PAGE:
British High Schoolers Write About CCTV in School

If you think that under-20-year-olds don't care about privacy, this is an eloquent op-ed by two students about why CCTV cameras have no place in their UK school:

Adults are often quick to define the youth of today as stereotypical troublemakers and violent offenders --­ generalisations which are prompted by the media --­ when in fact the majority of students at our school are as responsible and arguably better behaved then the majority of adults. Some commentators insinuated that we overheard adults talking about rights and repeated it. That notion isn't worth the space it was typed upon. We are A-level politics students who have been studying civil liberties as part of the curriculum for the last two years. Sam campaigned for David Davis when he resigned over the issue of civil liberties and spoke at speakers' corner about the issue. The criticism of our campaign only serves to illustrate the ignorance of adults who have surrendered within only the last few years our right to protest in parliament, our right to go about our business without being stopped and questioned by police about our identity and our affairs, and our personal privacy.

Eroding standards in schools and deteriorating discipline are down to a broken society and the failure of the education system. The truth is that we are whatever the generation before us has created. If you criticise us, we are your failures; and if you applaud us we are your successes, and we reflect the imperfections of society and of human life. If you want to reform the education system, if you want to raise education standards, then watching children every hour of every day isn't the answer. The answer is to encourage students to learn by creating an environment in which they can express their ideas freely and without intimidation.

Posted on June 8, 2009 at 1:38 PM • 34 Comments

Comments

DocJune 8, 2009 1:58 PM

"The truth is that we are whatever the generation before us has created. If you criticise us, we are your failures; and if you applaud us we are your successes, and we reflect the imperfections of society and of human life."

Profound truth, that.

BWJune 8, 2009 2:30 PM

It's so much easier to be reactionary then try something that might work. But this isn't new wisdom for readers of this blog. Hello security theater, when will you be putting on Hamlet?

LourensJune 8, 2009 2:41 PM

Sounds like Cory Doctorow taught them a thing or two as well :-).

BrettJune 8, 2009 3:02 PM

At least we know that not all of the kids comming from public school are mindless zombies for the State.

AaronJune 8, 2009 3:24 PM

rofl @ "The answer is to encourage students to learn by creating an environment in which they can express their ideas freely and without intimidation."

Yes if only we let students talk more about what they thought, then, and only then, shall the grades rise and our education system become as it should be. The time for more talk is now!

Because while some may want to fix the problem or take action, we know, that what we really need is talk about what we think.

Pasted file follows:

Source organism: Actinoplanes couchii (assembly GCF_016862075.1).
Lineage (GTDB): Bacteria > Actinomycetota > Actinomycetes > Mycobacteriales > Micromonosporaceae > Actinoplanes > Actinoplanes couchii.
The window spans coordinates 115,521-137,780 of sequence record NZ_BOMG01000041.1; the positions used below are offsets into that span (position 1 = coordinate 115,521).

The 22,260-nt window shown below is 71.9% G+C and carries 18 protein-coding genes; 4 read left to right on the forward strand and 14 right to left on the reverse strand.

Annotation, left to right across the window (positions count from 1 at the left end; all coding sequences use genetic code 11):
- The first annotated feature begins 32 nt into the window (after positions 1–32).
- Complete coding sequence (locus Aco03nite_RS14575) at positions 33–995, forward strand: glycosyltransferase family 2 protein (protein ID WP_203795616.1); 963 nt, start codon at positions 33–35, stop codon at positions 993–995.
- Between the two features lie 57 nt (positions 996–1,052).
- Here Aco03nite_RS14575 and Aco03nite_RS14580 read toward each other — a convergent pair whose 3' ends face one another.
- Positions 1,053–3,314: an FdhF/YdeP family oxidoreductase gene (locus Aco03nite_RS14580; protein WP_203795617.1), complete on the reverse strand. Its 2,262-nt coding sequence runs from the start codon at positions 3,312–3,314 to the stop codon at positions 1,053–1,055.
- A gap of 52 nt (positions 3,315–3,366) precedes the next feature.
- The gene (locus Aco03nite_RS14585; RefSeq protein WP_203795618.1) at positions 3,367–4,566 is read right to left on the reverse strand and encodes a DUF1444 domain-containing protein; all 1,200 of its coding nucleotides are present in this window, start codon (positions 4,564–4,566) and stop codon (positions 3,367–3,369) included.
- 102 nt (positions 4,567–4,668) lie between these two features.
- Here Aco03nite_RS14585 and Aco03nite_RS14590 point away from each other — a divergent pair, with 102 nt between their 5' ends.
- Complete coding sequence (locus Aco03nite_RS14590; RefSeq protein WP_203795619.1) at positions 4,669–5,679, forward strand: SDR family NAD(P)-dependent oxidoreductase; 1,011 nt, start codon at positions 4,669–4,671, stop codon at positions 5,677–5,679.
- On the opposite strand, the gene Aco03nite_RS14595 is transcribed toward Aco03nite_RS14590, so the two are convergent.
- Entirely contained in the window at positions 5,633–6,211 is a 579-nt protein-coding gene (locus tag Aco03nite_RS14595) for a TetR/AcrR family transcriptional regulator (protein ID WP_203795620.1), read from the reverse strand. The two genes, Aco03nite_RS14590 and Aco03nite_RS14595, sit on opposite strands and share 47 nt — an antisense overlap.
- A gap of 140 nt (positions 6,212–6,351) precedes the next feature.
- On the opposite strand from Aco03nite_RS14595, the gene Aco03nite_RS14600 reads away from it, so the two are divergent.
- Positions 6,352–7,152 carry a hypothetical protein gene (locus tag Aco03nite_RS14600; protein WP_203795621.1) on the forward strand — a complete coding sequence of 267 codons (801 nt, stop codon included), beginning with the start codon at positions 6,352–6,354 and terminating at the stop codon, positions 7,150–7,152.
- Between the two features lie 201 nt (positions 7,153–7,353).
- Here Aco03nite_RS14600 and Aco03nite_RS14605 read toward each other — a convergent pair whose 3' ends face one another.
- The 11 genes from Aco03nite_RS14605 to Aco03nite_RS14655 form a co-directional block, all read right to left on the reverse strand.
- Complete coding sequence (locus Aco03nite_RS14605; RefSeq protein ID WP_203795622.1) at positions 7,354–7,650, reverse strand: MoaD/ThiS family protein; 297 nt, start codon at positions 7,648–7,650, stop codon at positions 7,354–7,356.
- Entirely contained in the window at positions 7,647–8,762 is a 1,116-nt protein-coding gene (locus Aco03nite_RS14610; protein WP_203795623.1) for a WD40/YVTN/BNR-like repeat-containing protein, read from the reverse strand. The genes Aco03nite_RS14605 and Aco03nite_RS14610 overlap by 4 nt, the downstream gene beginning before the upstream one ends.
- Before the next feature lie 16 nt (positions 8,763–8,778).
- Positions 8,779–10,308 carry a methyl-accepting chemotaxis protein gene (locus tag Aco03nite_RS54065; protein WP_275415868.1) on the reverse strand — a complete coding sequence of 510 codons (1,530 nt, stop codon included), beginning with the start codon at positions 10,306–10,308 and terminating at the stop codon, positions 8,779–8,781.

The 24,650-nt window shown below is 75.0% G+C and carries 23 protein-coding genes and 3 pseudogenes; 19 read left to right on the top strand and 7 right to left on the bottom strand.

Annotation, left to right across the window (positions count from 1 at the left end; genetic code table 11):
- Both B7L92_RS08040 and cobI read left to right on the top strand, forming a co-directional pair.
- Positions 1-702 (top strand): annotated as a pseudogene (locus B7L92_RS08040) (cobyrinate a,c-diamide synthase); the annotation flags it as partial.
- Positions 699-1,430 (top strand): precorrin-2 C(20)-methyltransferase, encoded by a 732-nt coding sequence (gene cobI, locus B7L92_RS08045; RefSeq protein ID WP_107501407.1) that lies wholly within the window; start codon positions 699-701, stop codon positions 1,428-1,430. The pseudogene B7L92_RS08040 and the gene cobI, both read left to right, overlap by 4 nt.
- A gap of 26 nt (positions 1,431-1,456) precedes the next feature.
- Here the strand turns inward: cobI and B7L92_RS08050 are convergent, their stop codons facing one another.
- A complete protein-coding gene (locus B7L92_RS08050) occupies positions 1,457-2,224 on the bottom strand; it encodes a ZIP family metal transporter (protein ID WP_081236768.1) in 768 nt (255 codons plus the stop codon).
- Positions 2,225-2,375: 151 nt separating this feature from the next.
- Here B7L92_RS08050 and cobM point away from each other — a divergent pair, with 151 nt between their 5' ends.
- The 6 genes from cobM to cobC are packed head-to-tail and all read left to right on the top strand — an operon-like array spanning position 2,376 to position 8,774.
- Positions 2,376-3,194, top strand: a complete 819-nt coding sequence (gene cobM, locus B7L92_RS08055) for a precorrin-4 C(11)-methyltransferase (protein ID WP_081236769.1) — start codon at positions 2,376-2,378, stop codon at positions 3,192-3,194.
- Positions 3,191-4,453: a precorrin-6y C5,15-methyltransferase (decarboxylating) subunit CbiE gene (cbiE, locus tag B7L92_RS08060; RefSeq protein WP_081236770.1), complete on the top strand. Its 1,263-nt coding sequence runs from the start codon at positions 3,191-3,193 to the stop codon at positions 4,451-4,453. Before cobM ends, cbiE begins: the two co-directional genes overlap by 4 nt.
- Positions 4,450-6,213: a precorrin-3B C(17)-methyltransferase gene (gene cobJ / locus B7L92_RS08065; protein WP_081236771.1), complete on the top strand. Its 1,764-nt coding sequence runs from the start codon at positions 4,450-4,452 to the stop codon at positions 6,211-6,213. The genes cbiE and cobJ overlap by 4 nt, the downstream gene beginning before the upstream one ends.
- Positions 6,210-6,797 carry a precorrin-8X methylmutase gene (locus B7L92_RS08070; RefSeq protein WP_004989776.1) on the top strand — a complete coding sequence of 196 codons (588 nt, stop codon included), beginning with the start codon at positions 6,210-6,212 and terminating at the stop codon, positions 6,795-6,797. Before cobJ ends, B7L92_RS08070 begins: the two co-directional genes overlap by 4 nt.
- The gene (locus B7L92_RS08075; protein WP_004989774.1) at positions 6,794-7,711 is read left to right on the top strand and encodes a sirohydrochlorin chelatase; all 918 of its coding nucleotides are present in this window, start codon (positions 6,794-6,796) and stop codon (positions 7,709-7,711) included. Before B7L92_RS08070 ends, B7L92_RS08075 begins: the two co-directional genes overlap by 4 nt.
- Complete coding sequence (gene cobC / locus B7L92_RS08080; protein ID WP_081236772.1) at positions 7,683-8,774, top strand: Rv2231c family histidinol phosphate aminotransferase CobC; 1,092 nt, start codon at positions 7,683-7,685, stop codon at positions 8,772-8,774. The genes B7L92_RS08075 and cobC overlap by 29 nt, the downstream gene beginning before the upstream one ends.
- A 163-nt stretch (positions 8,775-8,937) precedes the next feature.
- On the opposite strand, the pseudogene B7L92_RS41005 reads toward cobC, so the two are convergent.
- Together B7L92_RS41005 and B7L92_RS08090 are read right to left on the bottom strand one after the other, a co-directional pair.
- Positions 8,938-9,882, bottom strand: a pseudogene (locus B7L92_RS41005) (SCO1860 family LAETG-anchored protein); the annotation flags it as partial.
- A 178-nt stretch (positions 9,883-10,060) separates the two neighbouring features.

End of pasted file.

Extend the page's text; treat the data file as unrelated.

Bah and humbug:D

kangarooJune 8, 2009 4:10 PM

Aaron: Yes if only we let students talk more about what they thought, then, and only then, shall the grades rise and our education system become as it should be.

And why are grades the end-all and be-all of school? It's like security theater -- it's easy to measure school on easy measurements of data regurgitation by students.

But that should, at most, be a minimum standard. If that's all you want -- folks who can repeat what the authorities say -- well, you get what you deserve.

Y'all never wondered why each decade we spend more and more on science, yet produce more and more trivialities?

TimJune 8, 2009 4:13 PM

Erm, generally *people* don't care, irrespective of age. And there's absolutely no reason why A-level students couldn't think/write about this. It's not like you really get more intelligent after age 20.

Ward S. DenkerJune 8, 2009 4:18 PM

"At least we know that not all of the kids comming from public school are mindless zombies for the State."

Not all. Most is dangerous enough. I think the author's conclusion is spot on: critical thinking is the greatest skill to teach a student. They need to learn how to learn, while their minds are young and plastic, not when they reach the university and have already got calcified learning habits. Part of that is learning that all mistakes are not the end of the world and that we must learn from them, and be free to make them.

Of all things, security would have much to gain from a generation of people who have learned how to critically think. Then every single citizen would understand which of our rights are most precious to us and be capable of judging which policies increase security without the unintended consequences of giving the government too much power to fight in the name of that security.

Davi OttenheimerJune 8, 2009 4:48 PM

Huh? I though conventional wisdom was the opposite -- kids care a whole lot about privacy. Information control is a huge aspect of identity management in the adolescent years. This is precisely the time when they start establishing a boundary with authorities (e.g. parents, teachers)

Here's a quick example:

http://www.parentingadolescents.com/...

"The concern and boundary confusion evident in these parents' query are echoed by many others. In fact, I get a letter about once a week from a parent asking how to approach an adolescent whose privacy has just been invaded by the parent."

Likewise, CCTV is just a security control. It can be used for violations of privacy, but it also can be used for protection and care. The parenting site says privacy does not have to be invaded, but there must be attention paid. Viewed in this context (pun not intended) hopefully CCTV can be seen for its benefits as well as privacy risks.